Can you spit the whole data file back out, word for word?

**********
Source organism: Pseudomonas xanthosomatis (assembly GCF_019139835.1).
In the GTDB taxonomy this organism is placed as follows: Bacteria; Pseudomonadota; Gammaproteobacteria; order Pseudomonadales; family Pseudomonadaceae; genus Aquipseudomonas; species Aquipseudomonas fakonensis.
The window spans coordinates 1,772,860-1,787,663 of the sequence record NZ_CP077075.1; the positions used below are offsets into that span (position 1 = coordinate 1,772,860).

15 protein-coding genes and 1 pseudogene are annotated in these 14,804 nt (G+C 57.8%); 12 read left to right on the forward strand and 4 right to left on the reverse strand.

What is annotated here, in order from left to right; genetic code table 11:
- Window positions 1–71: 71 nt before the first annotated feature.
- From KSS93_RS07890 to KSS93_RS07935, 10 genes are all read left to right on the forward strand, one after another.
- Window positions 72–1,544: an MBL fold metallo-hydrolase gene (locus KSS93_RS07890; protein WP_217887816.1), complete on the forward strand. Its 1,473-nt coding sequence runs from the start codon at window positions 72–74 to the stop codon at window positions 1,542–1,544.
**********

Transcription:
Source organism: Pseudomonas xanthosomatis (assembly GCF_019139835.1).
In the GTDB taxonomy this organism is placed as follows: Bacteria; Pseudomonadota; Gammaproteobacteria; order Pseudomonadales; family Pseudomonadaceae; genus Aquipseudomonas; species Aquipseudomonas fakonensis.
The window spans coordinates 1,772,860-1,787,663 of the sequence record NZ_CP077075.1; the positions used below are offsets into that span (position 1 = coordinate 1,772,860).

15 protein-coding genes and 1 pseudogene are annotated in these 14,804 nt (G+C 57.8%); 12 read left to right on the forward strand and 4 right to left on the reverse strand.

What is annotated here, in order from left to right; genetic code table 11:
- Window positions 1–71: 71 nt before the first annotated feature.
- From KSS93_RS07890 to KSS93_RS07935, 10 genes are all read left to right on the forward strand, one after another.
- Window positions 72–1,544: an MBL fold metallo-hydrolase gene (locus KSS93_RS07890; protein WP_217887816.1), complete on the forward strand. Its 1,473-nt coding sequence runs from the start codon at window positions 72–74 to the stop codon at window positions 1,542–1,544.